Media Room

Knight Cancer Research Building Groundbreaking
June 16, 2016

Thank you, Dr. Robertson. It’s wonderful to be here for this groundbreaking.

I am pleased to be joined by my colleagues, Senate President Peter Courtney and House Speaker Tina Kotek.

It’s also my pleasure to share the stage with Dr. Brian Druker, whose vision – along with Dr. Robertson – is an inspiration to us all. They embody what I appreciate most about our state: we believe we can be better – and we don’t just talk about, we actually get stuff done. That is the Oregon Way.

Just two years ago, many of you here today – and people from all over the world -- helped launch the Knight Cancer Challenge. In that time, you’ve raised more than $500 million to help address cancer before it starts. By getting information to people earlier, cancer is no longer a terminal illness but a manageable one.

The vision of Dr. Druker and the Knight Cancer Institute to tackle cancer in its earliest stages, coupled with the philanthropy of Phil and Penny Knight drew national attention to Oregon.
Thousands of people have rallied for this cause: children at bake sales, private industry, labor unions, and people from every state in this nation supported the challenged and invited others to join them.

The Legislature stepped up too, investing critical financing to build the infrastructure that will house the research and world-renowned scientists who will come to Oregon to be part of this initiative.

My Regional Solutions Team has made OHSU Knight Cancer Institute a priority project and is committed to working with you to make sure we make this vision a reality. I want to note that we would not be here without the collaboration from the Oregon Department of Environmental Quality, the City of Portland, federal agencies, and our private partners to clean up and manage this brownfield site. Some have worked for more than 20 years to get us to this point.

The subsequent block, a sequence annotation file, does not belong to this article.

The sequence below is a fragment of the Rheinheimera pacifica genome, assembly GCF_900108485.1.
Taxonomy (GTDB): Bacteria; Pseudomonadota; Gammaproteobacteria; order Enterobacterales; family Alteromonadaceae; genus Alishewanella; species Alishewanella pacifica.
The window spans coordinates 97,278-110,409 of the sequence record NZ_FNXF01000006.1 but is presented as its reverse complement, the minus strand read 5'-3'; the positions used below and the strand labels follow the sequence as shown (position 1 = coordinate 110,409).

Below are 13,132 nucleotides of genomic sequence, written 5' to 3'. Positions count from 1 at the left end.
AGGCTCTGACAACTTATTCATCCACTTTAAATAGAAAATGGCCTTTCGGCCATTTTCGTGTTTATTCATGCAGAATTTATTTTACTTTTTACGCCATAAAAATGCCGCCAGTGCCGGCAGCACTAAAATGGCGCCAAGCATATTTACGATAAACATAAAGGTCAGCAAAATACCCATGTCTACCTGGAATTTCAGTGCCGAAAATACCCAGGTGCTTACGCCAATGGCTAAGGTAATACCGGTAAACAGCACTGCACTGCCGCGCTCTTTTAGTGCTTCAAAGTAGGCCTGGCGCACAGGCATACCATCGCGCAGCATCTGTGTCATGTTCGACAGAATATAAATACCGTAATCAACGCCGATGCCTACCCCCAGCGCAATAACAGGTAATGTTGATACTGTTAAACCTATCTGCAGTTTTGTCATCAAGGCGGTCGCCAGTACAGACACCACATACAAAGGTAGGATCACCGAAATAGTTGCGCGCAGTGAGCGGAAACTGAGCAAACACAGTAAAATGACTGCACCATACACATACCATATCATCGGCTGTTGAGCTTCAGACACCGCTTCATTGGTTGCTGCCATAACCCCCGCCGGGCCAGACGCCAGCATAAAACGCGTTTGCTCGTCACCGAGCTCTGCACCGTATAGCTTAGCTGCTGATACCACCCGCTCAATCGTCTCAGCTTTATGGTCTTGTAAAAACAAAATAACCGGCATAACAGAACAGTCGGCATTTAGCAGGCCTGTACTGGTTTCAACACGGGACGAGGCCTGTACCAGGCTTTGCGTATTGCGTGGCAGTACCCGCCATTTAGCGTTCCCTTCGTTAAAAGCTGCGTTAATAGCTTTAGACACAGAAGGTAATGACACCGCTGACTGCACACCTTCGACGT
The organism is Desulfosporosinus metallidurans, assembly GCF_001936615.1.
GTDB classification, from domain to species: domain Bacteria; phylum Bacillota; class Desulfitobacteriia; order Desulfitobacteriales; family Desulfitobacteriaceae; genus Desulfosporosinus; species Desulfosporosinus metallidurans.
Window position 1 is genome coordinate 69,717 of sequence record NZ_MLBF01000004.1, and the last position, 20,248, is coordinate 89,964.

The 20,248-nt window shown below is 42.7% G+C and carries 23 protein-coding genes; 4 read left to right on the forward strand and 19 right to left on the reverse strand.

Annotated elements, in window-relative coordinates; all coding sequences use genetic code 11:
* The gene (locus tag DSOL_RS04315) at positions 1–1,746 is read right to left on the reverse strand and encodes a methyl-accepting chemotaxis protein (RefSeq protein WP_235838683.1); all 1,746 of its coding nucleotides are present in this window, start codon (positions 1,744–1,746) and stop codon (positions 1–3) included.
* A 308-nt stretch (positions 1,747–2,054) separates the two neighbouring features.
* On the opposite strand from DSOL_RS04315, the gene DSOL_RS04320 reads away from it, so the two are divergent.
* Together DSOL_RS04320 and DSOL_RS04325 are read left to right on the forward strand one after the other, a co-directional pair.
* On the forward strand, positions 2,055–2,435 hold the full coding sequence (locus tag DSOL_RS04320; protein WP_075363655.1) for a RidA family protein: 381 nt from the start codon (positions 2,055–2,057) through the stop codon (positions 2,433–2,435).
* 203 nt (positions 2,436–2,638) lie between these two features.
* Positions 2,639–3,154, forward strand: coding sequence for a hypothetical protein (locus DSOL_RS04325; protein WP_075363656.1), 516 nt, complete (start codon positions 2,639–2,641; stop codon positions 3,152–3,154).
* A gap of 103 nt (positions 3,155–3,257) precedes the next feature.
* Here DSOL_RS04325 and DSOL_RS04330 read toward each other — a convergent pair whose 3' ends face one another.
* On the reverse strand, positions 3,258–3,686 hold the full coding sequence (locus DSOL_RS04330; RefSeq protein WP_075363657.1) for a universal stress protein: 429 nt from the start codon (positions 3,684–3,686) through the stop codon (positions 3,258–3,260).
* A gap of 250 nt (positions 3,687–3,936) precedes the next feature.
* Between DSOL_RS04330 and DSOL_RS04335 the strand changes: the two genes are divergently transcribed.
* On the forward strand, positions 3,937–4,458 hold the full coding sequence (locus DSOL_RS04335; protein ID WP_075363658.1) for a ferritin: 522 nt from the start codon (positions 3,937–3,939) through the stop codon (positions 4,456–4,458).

This day marks our collective effort to advance our mission of transforming the lives of thousands of Oregonians and millions of people across the country and world.

One example is here in our backyard. Katie Knudson was diagnosed with Chronic Myeloid Leukemia just three weeks after her sixth birthday. She began taking a drug developed through Dr. Druker’s research. Previously, the drug had been approved only for adults, and the clinical trial Katie participated in led to approval of the drug for children. Today, Katie is cancer-free but still takes the drug daily. She is a healthy, young adult studying nursing at the University of Portland, with plans to graduate later this summer in just three years. Katie’s story is one of the many that illustrate our urgent need for cancer research.

Today is not just about a physical building, but it marks the beginning of a new era in cancer medicine, discoveries, and cures – once again signaling that – in Oregon – we blaze trails. This initiative will deliver long-term economic benefits from the direct job creation as well as the discoveries that will inspire other research and attract new investments to our state.

To OHSU, thank you for your leadership and vision and for the support from private and public entities who have made today possible.

Thank you.